January 22, 1985
Appeal from the Supreme Court, Nassau County (Roncallo, J.).
Plaintiff is awarded one bill of costs.
Special Term should have granted that branch of plaintiff's motion which sought renewal. Plaintiff had no opportunity in his first motion to respond to the contention respondent first raised in his reply affirmation that service of the summons and complaint in action No. 2 was defective.
The court nevertheless granted respondent relief to the extent of ordering a traverse hearing. Plaintiff was entitled to present arguments in support of his position that service was valid and that no traverse hearing was required ( Esa v. New York Prop. Ins. Underwriting Assn., 89 A.D.2d 865).
Plaintiff was also entitled to an order striking respondent's first and second affirmative defenses. Plaintiff presented an affidavit of service made pursuant to CPLR 308 (subd 4). The affidavit stated that the process server had made attempts to serve respondent (or a person of suitable age and discretion thereat) at his residence on three different days at different hours of the day. Such an affidavit is sufficient proof of service absent any indication to the contrary, such as allegations that respondent never received the summons and complaint, or that he could not be expected to be home during any of the attempts ( Lembo Sons v. Robinson, 99 A.D.2d 872; Reed v Domenech, 90 A.D.2d 844). Unlike the attempts in Reed v. Domenech ( supra), the attempts here were made both on weekdays and on a Saturday. Respondent did not claim that he worked Saturdays. He made no showing of any other reasonable means (such as knowledge of respondent's place of employment) whereby plaintiff could have significantly increased his chances of successful personal service. Respondent also does not challenge the accuracy of the allegations in the affidavit of service. Indeed, the affidavit attacking the service is made by the attorney for the respondent rather than the respondent.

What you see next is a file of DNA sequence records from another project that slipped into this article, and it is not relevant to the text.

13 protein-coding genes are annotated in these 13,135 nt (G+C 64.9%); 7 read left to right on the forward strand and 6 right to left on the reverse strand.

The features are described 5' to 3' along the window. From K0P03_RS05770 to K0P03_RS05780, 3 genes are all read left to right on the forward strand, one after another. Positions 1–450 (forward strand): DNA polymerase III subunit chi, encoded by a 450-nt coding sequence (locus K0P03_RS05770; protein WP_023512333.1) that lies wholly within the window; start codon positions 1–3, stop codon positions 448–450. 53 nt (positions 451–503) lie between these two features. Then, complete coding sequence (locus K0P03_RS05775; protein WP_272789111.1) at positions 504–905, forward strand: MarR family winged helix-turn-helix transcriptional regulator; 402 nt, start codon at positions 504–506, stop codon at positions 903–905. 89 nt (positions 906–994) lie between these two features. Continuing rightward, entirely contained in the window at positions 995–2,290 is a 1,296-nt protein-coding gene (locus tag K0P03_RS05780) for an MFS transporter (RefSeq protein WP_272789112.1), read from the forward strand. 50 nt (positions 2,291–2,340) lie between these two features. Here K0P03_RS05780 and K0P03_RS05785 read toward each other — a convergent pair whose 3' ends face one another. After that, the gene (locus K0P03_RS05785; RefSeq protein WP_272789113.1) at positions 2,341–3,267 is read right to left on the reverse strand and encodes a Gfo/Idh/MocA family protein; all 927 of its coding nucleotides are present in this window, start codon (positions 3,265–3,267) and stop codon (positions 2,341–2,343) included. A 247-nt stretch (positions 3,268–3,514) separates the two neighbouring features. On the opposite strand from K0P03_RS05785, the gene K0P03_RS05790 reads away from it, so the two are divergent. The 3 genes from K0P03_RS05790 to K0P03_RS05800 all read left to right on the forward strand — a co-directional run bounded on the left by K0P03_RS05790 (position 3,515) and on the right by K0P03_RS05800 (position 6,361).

A hearing should only be ordered if the papers raise issues of fact. Respondent has raised none and has had the opportunity to do so in response to that branch of plaintiff's motion which sought to strike his first and second affirmative defenses. The affirmative defense of defective service of the summons should therefore be stricken and no traverse hearing should be held.
There is also no issue of fact with regard to the Statute of Limitations. The summons and complaint in action No. 2 were delivered to the Sheriff and were timely served pursuant to CPLR 203 (subd [b], par 5, cl [i]). Thus, that affirmative defense should be stricken as well. Lazer, J.P., Bracken, Rubin and Eiber, JJ., concur.